We’re entering an age of personal big data, and its impact on our lives will surpass that of the Internet. Data will answer questions we could never before answer with certainty—everyday questions like whether that dress actually makes you look fat, or profound questions about precisely how long you will live.
Every 20 years or so, a powerful technology moves from the realm of backroom expertise and into the hands of the masses. In the late-1970s, computing made that transition—from mainframes in glass-enclosed rooms to personal computers on desks. In the late 1990s, the first web browsers made networks, which had been for science labs and the military, accessible to any of us, giving birth to the modern Internet.
Each transition touched off an explosion of innovation and reshaped work and leisure. In 1975, 50,000 PCs were in use worldwide. Twenty years later: 225 million. The number of Internet users in 1995 hit 16 million. Today it’s more than 3 billion. In much of the world, it’s hard to imagine life without constant access to both computing and networks.
The 2010s will be the coming-out party for data. Gathering, accessing and gleaning insights from vast and deep data has been a capability locked inside enterprises long enough. Cloud computing and mobile devices now make it possible to stand in a bathroom line at a baseball game while tapping into massive computing power and databases. On the other end, connected devices such as the Nest thermostat or Fitbit health monitor and apps on smartphones increasingly collect new kinds of information about everyday personal actions and habits, turning it into data about ourselves.
More than 80 percent of data today is unstructured: tangles of YouTube videos, news stories, academic papers, social network comments. Unstructured data has been almost impossible to search for, analyze and mix with other data. A new generation of computers—cognitive computing systems that learn from data—will read tweets or e-books or watch video, and comprehend its content. Somewhat like brains, these systems can link diverse bits of data to come up with real answers, not just search results.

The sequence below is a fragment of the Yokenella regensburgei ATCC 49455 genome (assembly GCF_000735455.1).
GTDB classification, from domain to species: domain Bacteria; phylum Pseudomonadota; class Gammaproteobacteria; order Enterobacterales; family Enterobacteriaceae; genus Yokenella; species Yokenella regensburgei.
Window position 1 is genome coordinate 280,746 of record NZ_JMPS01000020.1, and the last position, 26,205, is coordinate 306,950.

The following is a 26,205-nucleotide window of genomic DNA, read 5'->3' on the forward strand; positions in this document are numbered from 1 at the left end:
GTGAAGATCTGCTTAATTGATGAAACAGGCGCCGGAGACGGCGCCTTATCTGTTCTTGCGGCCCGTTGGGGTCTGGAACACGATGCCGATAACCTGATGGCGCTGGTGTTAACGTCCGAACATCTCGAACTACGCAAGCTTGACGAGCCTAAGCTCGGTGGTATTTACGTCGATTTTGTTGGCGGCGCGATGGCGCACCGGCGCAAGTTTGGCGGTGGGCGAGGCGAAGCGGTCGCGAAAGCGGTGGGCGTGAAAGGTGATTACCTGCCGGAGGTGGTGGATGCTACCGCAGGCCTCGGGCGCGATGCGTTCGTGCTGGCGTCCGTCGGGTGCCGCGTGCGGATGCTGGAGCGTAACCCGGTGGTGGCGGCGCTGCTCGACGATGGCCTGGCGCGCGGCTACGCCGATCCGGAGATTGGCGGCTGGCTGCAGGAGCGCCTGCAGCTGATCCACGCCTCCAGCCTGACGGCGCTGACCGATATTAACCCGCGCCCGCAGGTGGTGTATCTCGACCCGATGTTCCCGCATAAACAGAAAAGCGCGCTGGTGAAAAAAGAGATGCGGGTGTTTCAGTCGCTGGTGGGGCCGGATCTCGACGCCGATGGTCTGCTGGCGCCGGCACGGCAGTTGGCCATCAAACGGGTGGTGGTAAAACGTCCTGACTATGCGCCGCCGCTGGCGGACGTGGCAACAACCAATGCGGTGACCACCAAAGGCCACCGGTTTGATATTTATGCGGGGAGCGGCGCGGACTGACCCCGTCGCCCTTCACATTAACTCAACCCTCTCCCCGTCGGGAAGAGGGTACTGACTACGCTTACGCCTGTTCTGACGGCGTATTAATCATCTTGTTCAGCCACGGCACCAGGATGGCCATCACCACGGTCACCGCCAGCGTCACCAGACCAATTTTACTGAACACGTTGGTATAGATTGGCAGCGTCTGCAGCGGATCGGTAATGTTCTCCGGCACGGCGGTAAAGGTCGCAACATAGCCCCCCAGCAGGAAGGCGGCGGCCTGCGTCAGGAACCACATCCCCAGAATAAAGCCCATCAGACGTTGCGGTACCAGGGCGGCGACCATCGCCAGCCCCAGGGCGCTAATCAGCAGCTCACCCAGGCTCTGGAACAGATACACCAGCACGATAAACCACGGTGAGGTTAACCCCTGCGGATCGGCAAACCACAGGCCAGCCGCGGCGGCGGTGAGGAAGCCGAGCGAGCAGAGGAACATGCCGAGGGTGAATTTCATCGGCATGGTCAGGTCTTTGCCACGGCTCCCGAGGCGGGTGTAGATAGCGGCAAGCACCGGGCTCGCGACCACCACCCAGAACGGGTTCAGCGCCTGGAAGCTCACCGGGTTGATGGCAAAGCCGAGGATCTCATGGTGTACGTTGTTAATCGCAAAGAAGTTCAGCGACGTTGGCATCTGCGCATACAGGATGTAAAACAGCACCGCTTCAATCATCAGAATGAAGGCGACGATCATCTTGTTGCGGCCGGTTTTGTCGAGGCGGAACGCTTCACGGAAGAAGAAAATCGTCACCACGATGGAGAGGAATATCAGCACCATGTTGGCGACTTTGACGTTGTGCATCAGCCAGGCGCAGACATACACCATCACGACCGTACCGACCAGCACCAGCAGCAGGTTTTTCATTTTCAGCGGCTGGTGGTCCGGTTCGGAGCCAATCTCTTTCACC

Such systems can work in natural language. The progenitor is the IBM Watson computer that won on Jeopardy in 2011. Next-generation Watsons will work like a super-powered Google. (Google today is a data-searching wimp compared with what’s coming.)
Sports offers a glimpse into the data age. Last season the NBA installed in every arena technology that can “watch” a game and record, in 48 minutes of action, more than 4 million data points about every movement and shot. That alone could yield new insights for NBA coaches, such as which group of five players most efficiently passes the ball around….
Think again about life before personal computing and the Internet. Even if someone told you that you’d eventually carry a computer in your pocket that was always connected to global networks, you would’ve had a hard time imagining what that meant—imagining WhatsApp, Siri, Pandora, Uber, Evernote, Tinder.
As data about everything becomes ubiquitous and democratized, layered on top of computing and networks, it will touch off the most spectacular technology explosion yet. We can see the early stages now. “Big data” doesn’t even begin to describe the enormity of what’s coming next.”